Burglar who broke into restaurant found passed out after helping himself to bar
A bungling burglar was nabbed after breaking into a bar and then falling asleep after helping himself to drinks from the bar.
Samuel Mulligan broke into Las Iguanas in Cardiff in the early hours of December 7 and was found fast asleep on a settee in the morning.
When the supervisor arrived at 8am, there were two tills open and Mulligan, 31, was lying face down on the settee, reports Wales Online.
The supervisor locked Mulligan inside and he was still passed out when the cops arrived.
He had been drinking bottles of spirits from behind the bar of the Latin American-themed restaurant.
Mulligan was jailed for 12 months at Newport Crown Court yesterday.
Prosecutor Laurence Jones told the court: "CCTV showed he had entered the restaurant at 3.15am, gone behind the bar, removed the tills and then gone to sleep in the premises. He had gained access via a fire door.
"He had worn a cap and hood, with gloves and a torch. When police attended he was arrested for burglary and the defendant replied 'OK'."
Mulligan, still tired, was interviewed by police from his bed in a cell. He admitted he had been on a shoplifting spree in Cardiff's John Lewis over the past couple of weeks.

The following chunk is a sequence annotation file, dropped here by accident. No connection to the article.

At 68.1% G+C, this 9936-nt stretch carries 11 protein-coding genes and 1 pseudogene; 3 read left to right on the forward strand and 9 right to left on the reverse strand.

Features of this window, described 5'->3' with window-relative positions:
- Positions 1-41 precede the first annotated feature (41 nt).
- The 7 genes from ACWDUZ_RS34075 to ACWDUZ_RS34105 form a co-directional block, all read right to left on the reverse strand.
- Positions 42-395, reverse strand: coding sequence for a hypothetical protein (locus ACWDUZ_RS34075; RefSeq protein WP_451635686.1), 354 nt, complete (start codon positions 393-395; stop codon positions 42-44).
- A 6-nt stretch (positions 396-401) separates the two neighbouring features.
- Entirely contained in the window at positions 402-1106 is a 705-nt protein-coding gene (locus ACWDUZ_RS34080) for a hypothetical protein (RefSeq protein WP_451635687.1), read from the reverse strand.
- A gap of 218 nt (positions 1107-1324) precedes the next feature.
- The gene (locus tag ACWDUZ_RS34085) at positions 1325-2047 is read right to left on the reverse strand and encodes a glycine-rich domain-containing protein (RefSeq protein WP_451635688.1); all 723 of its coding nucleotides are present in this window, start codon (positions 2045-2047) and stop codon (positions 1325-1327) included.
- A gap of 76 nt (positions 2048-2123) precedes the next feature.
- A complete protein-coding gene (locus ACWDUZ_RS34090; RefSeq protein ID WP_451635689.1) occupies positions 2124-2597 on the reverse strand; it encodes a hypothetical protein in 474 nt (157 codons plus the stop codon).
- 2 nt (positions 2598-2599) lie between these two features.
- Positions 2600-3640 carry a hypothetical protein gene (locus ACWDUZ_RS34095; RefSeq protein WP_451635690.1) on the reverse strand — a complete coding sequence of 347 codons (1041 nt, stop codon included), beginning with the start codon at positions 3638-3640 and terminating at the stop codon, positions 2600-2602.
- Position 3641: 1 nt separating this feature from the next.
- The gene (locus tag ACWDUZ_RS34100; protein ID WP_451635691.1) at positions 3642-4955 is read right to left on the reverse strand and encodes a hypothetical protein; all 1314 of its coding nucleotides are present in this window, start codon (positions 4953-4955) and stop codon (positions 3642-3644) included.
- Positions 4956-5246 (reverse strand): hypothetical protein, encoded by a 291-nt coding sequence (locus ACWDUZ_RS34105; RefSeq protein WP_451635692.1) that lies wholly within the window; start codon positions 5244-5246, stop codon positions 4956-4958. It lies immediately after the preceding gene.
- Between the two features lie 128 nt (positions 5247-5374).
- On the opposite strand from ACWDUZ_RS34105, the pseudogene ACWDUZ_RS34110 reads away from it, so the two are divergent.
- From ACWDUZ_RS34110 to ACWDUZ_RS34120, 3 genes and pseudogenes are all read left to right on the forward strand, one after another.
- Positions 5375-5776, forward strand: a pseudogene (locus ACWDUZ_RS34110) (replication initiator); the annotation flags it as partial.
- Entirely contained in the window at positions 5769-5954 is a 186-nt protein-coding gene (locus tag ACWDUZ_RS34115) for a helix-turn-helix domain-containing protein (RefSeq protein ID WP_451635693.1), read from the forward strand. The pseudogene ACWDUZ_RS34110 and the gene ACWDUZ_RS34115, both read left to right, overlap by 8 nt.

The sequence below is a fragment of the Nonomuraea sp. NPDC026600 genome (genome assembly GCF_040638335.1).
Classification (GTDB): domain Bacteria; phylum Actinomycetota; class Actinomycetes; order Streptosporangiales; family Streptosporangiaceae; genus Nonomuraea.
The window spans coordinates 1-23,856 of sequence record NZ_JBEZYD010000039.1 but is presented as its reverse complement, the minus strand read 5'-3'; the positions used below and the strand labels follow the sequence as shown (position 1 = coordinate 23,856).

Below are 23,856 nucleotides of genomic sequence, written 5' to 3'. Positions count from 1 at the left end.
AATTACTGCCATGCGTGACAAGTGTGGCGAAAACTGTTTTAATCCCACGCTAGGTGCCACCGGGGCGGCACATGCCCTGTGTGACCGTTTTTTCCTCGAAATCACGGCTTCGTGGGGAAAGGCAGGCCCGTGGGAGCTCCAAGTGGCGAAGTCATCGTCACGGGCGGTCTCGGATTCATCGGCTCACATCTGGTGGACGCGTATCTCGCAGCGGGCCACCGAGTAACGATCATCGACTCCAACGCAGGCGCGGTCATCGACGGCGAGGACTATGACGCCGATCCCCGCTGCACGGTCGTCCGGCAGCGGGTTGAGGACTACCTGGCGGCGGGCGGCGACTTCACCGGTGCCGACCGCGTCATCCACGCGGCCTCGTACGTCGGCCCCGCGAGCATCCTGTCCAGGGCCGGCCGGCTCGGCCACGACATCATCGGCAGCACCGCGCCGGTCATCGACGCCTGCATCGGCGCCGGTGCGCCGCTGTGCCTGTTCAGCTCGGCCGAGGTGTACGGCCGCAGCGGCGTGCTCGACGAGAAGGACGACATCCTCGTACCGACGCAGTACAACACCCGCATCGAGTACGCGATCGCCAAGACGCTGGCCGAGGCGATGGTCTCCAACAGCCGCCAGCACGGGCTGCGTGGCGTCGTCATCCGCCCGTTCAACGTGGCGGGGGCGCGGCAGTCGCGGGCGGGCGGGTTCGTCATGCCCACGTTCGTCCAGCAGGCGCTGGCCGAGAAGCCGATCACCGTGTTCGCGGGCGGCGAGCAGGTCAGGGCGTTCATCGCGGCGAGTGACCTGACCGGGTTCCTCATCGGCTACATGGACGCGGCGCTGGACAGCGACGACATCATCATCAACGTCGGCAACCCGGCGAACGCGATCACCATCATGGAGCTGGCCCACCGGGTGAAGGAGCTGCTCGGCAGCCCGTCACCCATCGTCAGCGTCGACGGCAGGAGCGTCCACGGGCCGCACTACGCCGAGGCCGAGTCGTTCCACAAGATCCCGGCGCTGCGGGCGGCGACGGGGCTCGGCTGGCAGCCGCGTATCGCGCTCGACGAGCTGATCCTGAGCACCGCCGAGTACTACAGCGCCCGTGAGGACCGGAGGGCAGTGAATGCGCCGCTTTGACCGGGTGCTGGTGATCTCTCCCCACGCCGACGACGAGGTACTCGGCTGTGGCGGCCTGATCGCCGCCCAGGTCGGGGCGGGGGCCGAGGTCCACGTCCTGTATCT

He had stolen £80-worth of Tommy Hilfiger shirts on November 26, a £90 Tommy Hilfiger hoodie the next day, a £280 Calvin Klein coat on December 3 and a £200 North Face coat the day after that.
Mulligan, of Tresillian Terrace, Cardiff, had pleaded guilty to one count of burglary and three of theft at an earlier hearing.
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Peter Wormald, in mitigation, described the "repetitive tale" of Mulligan spending time in jail and being released homeless. Although he had been staying in a homeless hostel at night, he was "drifting around in the course of the day" and taking drugs.
"He accepts he moved the tills in Las Iguanas with the intention to smash them open but he didn't do this and there was no damage," Mr Wormald said.
Judge Richard Williams told Mulligan: "I accept that in your stupor you did not offer any resistance either to staff or police."
But he added: "You are a recidivist with a history of not complying with court orders. I consider the likelihood of reoffending high and prospects of rehabilitation low."
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